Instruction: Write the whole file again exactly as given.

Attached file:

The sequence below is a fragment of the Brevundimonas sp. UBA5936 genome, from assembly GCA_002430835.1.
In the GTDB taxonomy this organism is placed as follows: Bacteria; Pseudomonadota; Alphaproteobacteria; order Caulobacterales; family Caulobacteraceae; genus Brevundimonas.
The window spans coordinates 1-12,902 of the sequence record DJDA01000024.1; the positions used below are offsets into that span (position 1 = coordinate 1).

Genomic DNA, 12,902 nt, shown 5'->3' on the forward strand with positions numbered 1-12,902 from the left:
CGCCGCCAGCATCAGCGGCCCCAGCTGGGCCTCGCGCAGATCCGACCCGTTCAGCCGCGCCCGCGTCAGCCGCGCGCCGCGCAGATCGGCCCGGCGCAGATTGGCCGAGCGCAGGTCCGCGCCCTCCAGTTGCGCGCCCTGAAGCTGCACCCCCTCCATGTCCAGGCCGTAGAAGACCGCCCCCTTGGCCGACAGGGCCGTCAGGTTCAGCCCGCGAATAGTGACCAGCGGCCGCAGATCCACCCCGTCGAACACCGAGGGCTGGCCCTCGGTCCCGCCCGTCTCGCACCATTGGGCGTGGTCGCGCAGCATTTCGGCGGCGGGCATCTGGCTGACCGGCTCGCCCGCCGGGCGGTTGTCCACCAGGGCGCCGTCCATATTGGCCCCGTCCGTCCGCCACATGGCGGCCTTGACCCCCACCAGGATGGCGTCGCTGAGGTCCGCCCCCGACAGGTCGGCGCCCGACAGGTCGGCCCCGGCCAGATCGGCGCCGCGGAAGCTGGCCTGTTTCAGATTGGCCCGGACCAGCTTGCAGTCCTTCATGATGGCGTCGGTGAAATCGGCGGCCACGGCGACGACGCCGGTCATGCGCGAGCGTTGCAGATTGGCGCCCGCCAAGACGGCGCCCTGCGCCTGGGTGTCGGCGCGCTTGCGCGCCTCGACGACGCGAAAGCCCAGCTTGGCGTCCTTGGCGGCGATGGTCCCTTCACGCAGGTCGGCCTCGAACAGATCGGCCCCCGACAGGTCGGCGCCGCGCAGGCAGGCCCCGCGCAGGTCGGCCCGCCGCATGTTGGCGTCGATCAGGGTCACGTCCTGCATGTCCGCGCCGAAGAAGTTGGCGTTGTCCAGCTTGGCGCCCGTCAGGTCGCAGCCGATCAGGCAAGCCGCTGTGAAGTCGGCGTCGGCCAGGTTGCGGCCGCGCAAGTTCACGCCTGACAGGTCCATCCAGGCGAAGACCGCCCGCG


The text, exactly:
The sequence below is a fragment of the Brevundimonas sp. UBA5936 genome, from assembly GCA_002430835.1.
In the GTDB taxonomy this organism is placed as follows: Bacteria; Pseudomonadota; Alphaproteobacteria; order Caulobacterales; family Caulobacteraceae; genus Brevundimonas.
The window spans coordinates 1-12,902 of the sequence record DJDA01000024.1; the positions used below are offsets into that span (position 1 = coordinate 1).

Genomic DNA, 12,902 nt, shown 5'->3' on the forward strand with positions numbered 1-12,902 from the left:
CGCCGCCAGCATCAGCGGCCCCAGCTGGGCCTCGCGCAGATCCGACCCGTTCAGCCGCGCCCGCGTCAGCCGCGCGCCGCGCAGATCGGCCCGGCGCAGATTGGCCGAGCGCAGGTCCGCGCCCTCCAGTTGCGCGCCCTGAAGCTGCACCCCCTCCATGTCCAGGCCGTAGAAGACCGCCCCCTTGGCCGACAGGGCCGTCAGGTTCAGCCCGCGAATAGTGACCAGCGGCCGCAGATCCACCCCGTCGAACACCGAGGGCTGGCCCTCGGTCCCGCCCGTCTCGCACCATTGGGCGTGGTCGCGCAGCATTTCGGCGGCGGGCATCTGGCTGACCGGCTCGCCCGCCGGGCGGTTGTCCACCAGGGCGCCGTCCATATTGGCCCCGTCCGTCCGCCACATGGCGGCCTTGACCCCCACCAGGATGGCGTCGCTGAGGTCCGCCCCCGACAGGTCGGCGCCCGACAGGTCGGCCCCGGCCAGATCGGCGCCGCGGAAGCTGGCCTGTTTCAGATTGGCCCGGACCAGCTTGCAGTCCTTCATGATGGCGTCGGTGAAATCGGCGGCCACGGCGACGACGCCGGTCATGCGCGAGCGTTGCAGATTGGCGCCCGCCAAGACGGCGCCCTGCGCCTGGGTGTCGGCGCGCTTGCGCGCCTCGACGACGCGAAAGCCCAGCTTGGCGTCCTTGGCGGCGATGGTCCCTTCACGCAGGTCGGCCTCGAACAGATCGGCCCCCGACAGGTCGGCGCCGCGCAGGCAGGCCCCGCGCAGGTCGGCCCGCCGCATGTTGGCGTCGATCAGGGTCACGTCCTGCATGTCCGCGCCGAAGAAGTTGGCGTTGTCCAGCTTGGCGCCCGTCAGGTCGCAGCCGATCAGGCAAGCCGCTGTGAAGTCGGCGTCGGCCAGGTTGCGGCCGCGCAAGTTCACGCCTGACAGGTCCATCCAGGCGAAGACCGCCCGCG